However, perhaps an even more essential aspect to the forthcoming election is the tilt of the playing field. There are few, including Museveni supporters, who really believe the election procedures are above board or that attempts to challenge the results are fair.
Skewed electoral laws
At issue are the highly skewed electoral laws. They were considered so badly tilted that in 2016, the Supreme Court ordered the Attorney General to institute reforms before the next elections.
In his submission the Chief Justice, Bart Katureebe ruled that the current laws had made it technically and legally impossible to hold free and fair elections. The Supreme Court has dismissed petitions by former candidates Dr Kizza Besigye (2001, 2006 and 2011) and Amama Mbabazi in the 2016 polls, but has always done so after faulting the electoral laws.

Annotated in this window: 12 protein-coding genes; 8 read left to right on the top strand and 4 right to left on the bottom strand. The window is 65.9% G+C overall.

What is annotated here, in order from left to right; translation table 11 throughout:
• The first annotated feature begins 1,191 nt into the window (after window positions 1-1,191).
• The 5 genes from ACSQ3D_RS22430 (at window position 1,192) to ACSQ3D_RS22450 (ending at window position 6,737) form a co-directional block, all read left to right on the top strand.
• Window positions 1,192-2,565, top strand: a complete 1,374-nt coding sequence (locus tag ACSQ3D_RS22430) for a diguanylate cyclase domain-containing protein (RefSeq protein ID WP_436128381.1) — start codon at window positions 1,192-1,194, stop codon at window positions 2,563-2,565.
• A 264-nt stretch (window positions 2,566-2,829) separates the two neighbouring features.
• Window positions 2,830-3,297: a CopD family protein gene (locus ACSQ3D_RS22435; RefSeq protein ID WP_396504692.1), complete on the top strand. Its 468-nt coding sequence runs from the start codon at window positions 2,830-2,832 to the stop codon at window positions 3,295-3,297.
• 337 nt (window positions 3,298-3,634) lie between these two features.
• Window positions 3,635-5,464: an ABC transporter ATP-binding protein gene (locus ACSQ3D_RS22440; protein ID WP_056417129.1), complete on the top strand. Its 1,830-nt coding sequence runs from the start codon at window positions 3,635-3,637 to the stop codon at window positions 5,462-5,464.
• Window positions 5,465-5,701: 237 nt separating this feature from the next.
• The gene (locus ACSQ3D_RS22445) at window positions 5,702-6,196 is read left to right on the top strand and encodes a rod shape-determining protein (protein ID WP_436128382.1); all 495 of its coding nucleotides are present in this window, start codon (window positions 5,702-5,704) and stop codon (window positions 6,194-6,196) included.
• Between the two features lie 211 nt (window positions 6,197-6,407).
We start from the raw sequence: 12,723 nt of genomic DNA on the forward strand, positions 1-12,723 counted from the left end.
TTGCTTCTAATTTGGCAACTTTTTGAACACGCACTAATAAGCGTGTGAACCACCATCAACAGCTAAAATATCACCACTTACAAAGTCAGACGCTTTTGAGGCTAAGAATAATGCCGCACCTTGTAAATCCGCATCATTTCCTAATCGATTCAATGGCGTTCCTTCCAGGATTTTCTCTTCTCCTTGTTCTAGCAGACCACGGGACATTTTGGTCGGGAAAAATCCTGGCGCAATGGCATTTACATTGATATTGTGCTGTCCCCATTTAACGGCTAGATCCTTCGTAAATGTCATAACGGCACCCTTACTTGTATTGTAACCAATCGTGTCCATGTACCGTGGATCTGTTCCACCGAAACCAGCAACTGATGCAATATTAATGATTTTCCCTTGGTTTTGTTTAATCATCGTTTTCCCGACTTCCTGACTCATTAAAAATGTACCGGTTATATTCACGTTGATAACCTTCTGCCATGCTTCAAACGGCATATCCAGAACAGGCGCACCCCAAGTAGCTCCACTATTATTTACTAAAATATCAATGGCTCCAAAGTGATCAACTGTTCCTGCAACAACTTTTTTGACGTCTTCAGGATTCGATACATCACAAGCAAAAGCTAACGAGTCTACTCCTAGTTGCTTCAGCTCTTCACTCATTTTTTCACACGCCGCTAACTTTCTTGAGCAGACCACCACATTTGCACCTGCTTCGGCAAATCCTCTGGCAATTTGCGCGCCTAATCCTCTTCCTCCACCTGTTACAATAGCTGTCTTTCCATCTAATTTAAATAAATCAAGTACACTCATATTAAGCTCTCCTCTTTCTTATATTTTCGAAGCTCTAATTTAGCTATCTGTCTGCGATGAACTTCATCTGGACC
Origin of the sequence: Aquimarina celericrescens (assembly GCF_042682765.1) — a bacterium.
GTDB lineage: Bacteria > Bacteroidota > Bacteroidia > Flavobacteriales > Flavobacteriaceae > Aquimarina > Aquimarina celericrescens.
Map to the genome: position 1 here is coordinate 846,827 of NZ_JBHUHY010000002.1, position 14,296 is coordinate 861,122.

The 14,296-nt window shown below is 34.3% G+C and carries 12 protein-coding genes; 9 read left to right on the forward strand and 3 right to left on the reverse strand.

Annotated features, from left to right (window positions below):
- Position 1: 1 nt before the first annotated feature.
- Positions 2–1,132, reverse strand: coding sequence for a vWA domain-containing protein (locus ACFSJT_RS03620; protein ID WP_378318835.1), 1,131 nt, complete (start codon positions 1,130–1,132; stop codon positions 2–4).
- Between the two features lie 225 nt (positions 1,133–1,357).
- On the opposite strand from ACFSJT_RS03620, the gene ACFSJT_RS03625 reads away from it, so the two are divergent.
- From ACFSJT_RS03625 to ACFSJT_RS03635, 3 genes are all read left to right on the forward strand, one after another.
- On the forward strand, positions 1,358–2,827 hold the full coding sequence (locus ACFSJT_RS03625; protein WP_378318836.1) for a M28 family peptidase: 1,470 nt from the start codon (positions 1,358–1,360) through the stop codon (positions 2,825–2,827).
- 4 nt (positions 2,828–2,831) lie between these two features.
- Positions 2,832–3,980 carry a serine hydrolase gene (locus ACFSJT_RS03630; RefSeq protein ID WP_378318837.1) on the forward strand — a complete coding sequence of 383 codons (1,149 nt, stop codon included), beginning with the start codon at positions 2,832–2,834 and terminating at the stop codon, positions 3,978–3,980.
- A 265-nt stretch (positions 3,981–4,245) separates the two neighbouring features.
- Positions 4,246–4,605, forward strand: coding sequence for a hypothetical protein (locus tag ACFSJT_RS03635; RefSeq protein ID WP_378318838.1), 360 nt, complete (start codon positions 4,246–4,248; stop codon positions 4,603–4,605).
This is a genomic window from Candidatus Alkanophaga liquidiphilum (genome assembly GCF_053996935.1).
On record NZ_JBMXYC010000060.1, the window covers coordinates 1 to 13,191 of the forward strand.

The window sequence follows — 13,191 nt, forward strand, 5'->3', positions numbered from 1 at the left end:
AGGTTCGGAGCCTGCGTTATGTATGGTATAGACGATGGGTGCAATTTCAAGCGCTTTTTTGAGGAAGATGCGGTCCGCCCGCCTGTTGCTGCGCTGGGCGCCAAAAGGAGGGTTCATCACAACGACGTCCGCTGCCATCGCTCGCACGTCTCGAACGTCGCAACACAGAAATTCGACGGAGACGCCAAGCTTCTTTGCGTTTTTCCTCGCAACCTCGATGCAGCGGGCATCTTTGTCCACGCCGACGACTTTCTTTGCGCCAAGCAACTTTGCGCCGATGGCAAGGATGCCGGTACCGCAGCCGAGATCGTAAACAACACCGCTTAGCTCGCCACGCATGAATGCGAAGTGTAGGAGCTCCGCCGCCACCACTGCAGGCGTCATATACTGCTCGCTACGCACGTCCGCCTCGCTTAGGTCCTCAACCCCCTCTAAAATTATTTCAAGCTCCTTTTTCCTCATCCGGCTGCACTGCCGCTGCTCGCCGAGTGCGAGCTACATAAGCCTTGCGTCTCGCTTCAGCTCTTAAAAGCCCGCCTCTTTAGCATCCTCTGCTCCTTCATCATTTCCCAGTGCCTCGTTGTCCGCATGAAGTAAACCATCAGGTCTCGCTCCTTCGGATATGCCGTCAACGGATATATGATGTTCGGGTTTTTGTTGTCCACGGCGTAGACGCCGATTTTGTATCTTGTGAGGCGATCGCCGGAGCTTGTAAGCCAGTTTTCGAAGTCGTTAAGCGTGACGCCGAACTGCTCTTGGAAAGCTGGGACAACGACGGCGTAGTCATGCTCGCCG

The Chief Justice issued 10 recommendations to the Attorney General to table before parliament for electoral law reforms. He made it clear the next elections should be conducted after electoral law reform.
Among the key reforms is prohibiting the giving of donations by all candidates, including the President. In past elections, the President has handed out donations during campaigning. The Supreme Court also wants a law prohibiting public servants, including the police and the army and stateowned media, from involvement in political campaigns. The court order follows credible evidence of meddling in polls, including the alteration of poll results by public servants in the districts.
The Chief Justice also noted the difficulty petitioners meet when seeking redress from courts of law against electoral malpractices. According to the law, all evidence must be presented through written affidavits within 30 days after the elections.